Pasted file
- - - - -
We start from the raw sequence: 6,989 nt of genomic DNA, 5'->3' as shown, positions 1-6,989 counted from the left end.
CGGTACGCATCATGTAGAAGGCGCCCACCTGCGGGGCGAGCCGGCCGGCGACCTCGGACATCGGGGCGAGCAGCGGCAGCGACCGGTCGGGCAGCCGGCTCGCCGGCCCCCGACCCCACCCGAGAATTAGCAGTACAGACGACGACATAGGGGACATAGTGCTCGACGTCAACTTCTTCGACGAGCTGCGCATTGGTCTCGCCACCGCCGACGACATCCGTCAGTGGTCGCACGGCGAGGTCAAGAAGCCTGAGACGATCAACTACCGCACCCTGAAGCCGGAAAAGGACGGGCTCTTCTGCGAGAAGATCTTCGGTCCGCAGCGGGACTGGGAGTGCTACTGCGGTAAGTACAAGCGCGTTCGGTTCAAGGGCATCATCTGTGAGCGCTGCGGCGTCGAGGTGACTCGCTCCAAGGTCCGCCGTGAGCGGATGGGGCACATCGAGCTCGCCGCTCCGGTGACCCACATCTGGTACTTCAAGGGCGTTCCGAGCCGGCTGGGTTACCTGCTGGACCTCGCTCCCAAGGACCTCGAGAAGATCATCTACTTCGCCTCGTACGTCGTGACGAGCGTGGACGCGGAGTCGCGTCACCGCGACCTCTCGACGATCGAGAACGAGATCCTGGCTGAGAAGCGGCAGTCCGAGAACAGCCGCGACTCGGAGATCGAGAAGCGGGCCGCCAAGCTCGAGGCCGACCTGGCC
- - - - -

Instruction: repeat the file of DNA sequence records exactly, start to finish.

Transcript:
We start from the raw sequence: 6,989 nt of genomic DNA, 5'->3' as shown, positions 1-6,989 counted from the left end.
CGGTACGCATCATGTAGAAGGCGCCCACCTGCGGGGCGAGCCGGCCGGCGACCTCGGACATCGGGGCGAGCAGCGGCAGCGACCGGTCGGGCAGCCGGCTCGCCGGCCCCCGACCCCACCCGAGAATTAGCAGTACAGACGACGACATAGGGGACATAGTGCTCGACGTCAACTTCTTCGACGAGCTGCGCATTGGTCTCGCCACCGCCGACGACATCCGTCAGTGGTCGCACGGCGAGGTCAAGAAGCCTGAGACGATCAACTACCGCACCCTGAAGCCGGAAAAGGACGGGCTCTTCTGCGAGAAGATCTTCGGTCCGCAGCGGGACTGGGAGTGCTACTGCGGTAAGTACAAGCGCGTTCGGTTCAAGGGCATCATCTGTGAGCGCTGCGGCGTCGAGGTGACTCGCTCCAAGGTCCGCCGTGAGCGGATGGGGCACATCGAGCTCGCCGCTCCGGTGACCCACATCTGGTACTTCAAGGGCGTTCCGAGCCGGCTGGGTTACCTGCTGGACCTCGCTCCCAAGGACCTCGAGAAGATCATCTACTTCGCCTCGTACGTCGTGACGAGCGTGGACGCGGAGTCGCGTCACCGCGACCTCTCGACGATCGAGAACGAGATCCTGGCTGAGAAGCGGCAGTCCGAGAACAGCCGCGACTCGGAGATCGAGAAGCGGGCCGCCAAGCTCGAGGCCGACCTGGCC